Most people assume they know all there is to know about erasers. But there are different types for different jobs and you are more likely to get the result you want if you use the right tool. After testing different types of erasers and different methods I have discovered a few things that might help you get the most from this small but important drawing implement.
How will you be using your eraser?
An eraser removes dry medium from a surface (usually paper) but how you will be using it determines which type you will need. There are a number of things to consider when choosing an eraser.
Will you be using your eraser for:
- creating highlights in subtractive drawing techniques, often with charcoal
- removing mistakes as you start seeing your subject more clearly and your proportions start being more correct
- removing your pencil sketch from underneath your finished watercolor or ink drawing
- tidying up small areas and edges
- removing some layers of color to fade an area or so you can apply more on top
- cleaning up a whole sheet of dirty paper
All erasers work by being sticky. All types leave some sort of residue of the material it is made from- powder from the genuine rubber, vinyl from the plastic or oil from the putty
There is two basic type of eraser:
1. Putty Rubbers
Kneadable putty erasers work by absorbing colour, they do not wear away. They can be very soft or quite stiff, but are not abrasive.
- This type of rubber is the best choice for erasing highlights in charcoal or pastel because plastic and rubber erasers leave pieces that can smear the drawing when you rub them away, but a putty rubber collects the charcoal or pastel inside itself without leaving any crumbs to brush away.
- The usual method for using a putty rubber is to press and lift. The color sticks to the putty and is removed without rubbing. They can be molded to any size and shape you need for removing large areas or small details.
- The makes of putty rubber vary a lot in softness- from very soft and melty to super stiff almost like a hard rubber eraser.
- Kneaded erasers are not very good for completely erasing an area. If you need to completely erase an area – first use a kneaded eraser to lift as much graphite as possible to prevent inadvertently pushing dark graphite farther into the paper, then use a firmer eraser to finish erasing completely.
2. Erasers: That Make Crumbs
This group includes rubber erasers, gum erasers and vinyl/plastic erasers that all remove color from the paper by picking up the color and shedding parts of themselves. Each has a different hardness.
a.) Rubber Eraser:
You are most likely familiar with rubber erasers. These are the pink erasers found on the end of every #2 pencil. In the art world, you may recognize the name “Pink Pearl” which is a pink rubber eraser in a wedge shape. This eraser removes graphite pencil on paper by shedding itself as it lifts the pencil marks. If using over-aggressively, these could tear your paper but with normal use, this does not happen.
b.) Gum Erasers
Gum erasers (also called art gum erasers) have a completely different feel than that of a Pink Pearl. While these are also made out of rubber, they are much softer than what we consider typical rubber erasers. When used, gum erasers tend to crumble but don’t worry, this it supposed to happen! The crumbs actually help absorb the graphite. The nice thing about gum erasers is that since they crumble when erasing, they do not tear up your paper. However, they also tend to not last as long as other erasers. Like the Pink pearl, art gum erasers are ideal for erasing graphite on paper. You’ll recognize these as being brown in color, sometimes semi-transparent.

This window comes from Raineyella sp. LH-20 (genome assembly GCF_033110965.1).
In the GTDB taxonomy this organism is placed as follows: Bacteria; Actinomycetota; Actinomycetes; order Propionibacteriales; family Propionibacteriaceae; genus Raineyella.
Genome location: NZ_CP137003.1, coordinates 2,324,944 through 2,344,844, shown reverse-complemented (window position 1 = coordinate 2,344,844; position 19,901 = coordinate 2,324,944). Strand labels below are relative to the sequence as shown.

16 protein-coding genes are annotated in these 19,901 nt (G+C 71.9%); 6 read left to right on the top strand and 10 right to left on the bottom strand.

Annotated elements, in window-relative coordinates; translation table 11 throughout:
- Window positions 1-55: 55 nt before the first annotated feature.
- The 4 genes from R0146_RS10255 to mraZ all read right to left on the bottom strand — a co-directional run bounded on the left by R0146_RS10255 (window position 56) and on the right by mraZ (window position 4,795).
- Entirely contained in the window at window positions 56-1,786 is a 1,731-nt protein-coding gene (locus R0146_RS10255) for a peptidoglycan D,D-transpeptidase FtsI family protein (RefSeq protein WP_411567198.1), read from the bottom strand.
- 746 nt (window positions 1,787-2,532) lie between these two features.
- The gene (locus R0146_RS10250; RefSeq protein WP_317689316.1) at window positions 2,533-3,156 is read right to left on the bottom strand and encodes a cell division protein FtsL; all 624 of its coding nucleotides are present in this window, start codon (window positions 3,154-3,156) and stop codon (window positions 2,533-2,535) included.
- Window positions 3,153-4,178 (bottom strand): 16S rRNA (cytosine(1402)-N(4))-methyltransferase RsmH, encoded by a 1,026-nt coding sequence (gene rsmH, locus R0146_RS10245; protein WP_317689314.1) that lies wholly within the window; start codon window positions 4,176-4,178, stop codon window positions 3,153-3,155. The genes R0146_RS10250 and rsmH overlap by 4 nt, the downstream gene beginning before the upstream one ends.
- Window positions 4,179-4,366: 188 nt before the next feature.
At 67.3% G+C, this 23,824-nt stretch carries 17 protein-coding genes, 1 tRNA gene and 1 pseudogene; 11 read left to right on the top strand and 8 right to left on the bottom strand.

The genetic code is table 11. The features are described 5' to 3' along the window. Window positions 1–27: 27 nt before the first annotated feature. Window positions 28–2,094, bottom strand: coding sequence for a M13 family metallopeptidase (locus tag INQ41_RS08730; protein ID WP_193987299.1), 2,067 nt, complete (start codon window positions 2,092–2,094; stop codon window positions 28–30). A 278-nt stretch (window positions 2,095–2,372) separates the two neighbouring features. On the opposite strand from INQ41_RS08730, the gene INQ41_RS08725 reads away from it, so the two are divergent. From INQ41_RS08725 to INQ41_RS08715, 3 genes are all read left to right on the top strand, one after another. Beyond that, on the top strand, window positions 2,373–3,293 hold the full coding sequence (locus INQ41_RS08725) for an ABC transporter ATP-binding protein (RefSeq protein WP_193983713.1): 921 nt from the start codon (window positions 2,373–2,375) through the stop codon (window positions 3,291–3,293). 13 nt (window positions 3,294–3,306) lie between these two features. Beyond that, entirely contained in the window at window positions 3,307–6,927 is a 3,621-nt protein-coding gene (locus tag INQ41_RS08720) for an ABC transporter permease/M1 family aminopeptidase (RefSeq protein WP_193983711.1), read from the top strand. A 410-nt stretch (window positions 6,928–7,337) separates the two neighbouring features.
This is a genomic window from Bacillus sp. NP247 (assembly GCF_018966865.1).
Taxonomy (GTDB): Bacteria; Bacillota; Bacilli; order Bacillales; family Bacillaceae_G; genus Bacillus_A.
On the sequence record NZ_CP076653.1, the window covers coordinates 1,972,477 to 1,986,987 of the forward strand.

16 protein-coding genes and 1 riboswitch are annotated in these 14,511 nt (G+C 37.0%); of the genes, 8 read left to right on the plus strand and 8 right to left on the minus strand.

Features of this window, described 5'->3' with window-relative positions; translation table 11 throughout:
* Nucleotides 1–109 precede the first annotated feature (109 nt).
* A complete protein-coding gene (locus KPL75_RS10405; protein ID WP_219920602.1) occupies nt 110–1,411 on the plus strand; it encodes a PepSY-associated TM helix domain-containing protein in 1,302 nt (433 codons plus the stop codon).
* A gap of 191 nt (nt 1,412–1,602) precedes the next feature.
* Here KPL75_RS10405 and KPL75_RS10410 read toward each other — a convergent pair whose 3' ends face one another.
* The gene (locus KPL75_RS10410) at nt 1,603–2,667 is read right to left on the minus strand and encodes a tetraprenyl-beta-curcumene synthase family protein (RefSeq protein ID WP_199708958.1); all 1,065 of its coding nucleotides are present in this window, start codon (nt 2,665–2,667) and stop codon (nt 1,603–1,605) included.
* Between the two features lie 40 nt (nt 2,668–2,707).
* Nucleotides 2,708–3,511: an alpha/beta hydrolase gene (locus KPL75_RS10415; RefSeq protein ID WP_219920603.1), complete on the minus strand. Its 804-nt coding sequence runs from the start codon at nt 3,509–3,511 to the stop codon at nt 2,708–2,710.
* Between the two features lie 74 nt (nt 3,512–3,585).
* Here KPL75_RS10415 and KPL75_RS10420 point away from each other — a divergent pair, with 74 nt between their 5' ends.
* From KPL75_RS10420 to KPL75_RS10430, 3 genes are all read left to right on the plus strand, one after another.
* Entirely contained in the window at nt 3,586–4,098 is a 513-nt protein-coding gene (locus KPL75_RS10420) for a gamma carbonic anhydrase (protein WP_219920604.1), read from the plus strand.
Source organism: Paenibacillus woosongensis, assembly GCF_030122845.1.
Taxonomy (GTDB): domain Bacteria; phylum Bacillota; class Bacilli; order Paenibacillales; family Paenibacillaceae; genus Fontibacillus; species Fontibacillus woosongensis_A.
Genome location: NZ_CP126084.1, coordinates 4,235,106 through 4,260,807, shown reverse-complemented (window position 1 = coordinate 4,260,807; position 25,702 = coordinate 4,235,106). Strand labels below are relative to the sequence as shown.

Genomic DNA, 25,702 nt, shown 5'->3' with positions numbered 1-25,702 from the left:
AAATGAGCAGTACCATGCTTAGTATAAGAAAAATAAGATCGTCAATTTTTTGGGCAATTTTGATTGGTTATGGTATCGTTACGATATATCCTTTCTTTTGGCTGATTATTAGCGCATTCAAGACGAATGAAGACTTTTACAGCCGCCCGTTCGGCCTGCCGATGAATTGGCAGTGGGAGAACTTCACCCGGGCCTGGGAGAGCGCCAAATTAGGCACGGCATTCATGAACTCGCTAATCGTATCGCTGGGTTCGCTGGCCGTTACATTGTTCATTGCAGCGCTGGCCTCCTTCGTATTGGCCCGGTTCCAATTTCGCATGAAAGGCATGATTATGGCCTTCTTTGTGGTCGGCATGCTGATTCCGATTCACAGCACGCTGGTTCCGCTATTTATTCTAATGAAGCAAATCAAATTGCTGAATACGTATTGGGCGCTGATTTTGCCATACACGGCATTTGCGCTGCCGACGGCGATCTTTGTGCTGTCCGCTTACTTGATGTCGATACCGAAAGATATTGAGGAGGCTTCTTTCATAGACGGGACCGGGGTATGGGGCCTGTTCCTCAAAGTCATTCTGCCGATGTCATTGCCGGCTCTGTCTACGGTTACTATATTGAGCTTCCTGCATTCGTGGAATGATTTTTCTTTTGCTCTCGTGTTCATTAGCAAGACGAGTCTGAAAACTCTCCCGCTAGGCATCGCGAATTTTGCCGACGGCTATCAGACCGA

c.) Vinyl Erasers
Vinyl erasers, also called plastic erasers, are the toughest erasers on this list. If not used carefully, they can easily tear through paper. These erasers are definitely handy as they can erase almost anything, even ink! Vinyl erasers are preferred by draftsmen because of their clean and complete erasing. They often come in white and can be found in a variety of shapes.
Almost all sketch artist’s favorite eraser tombow monozero eraser is also a plastic eraser/Vinyl Eraser.
Pencil erasers are made out of vinyl (as mentioned above) and come in pencil form. They can be sharpened to a point with a regular pencil sharpener the same as you would an ordinary pencil, making them ideal for small details, such as highlights in hair. It’s always a good idea to wipe the tip of the eraser while working so you don’t smear graphite back on your work. Don’t forget that since these are made of vinyl they are very tough and can damage your paper if not used carefully!
Why do so many erasers state they are ‘phthalate-free’?
Phthalates or phthalate esters, are esters of phthalic anhydride. They are mainly used as plasticizers, i.e., substances added to plastics to increase their flexibility, transparency, durability, and longevity. They are used primarily to soften polyvinyl chloride (PVC). There is more and more evidence that this chemical group affects the human body in negative ways as phthalates interrupt the hormonal system. Many brands of erasers have stopped using them. so kindly choose that brands/erasers which is phthalate free.
Popular Brands that do not contain phthalates:
Factis (all styles)
Faber-Castell (most styles)
If you’ve read all that and you still want to know more , you might have a bit of an obsession developing! We do know a few great places to send you, though, if you want more:
jacksonsart.com for detailed study of different type of eraser
keetonsonline.wordpress.com for basic type of eraser
easy-drawing-lessons.com for different type of eraser
wikipedia.com for detailed study of phthalate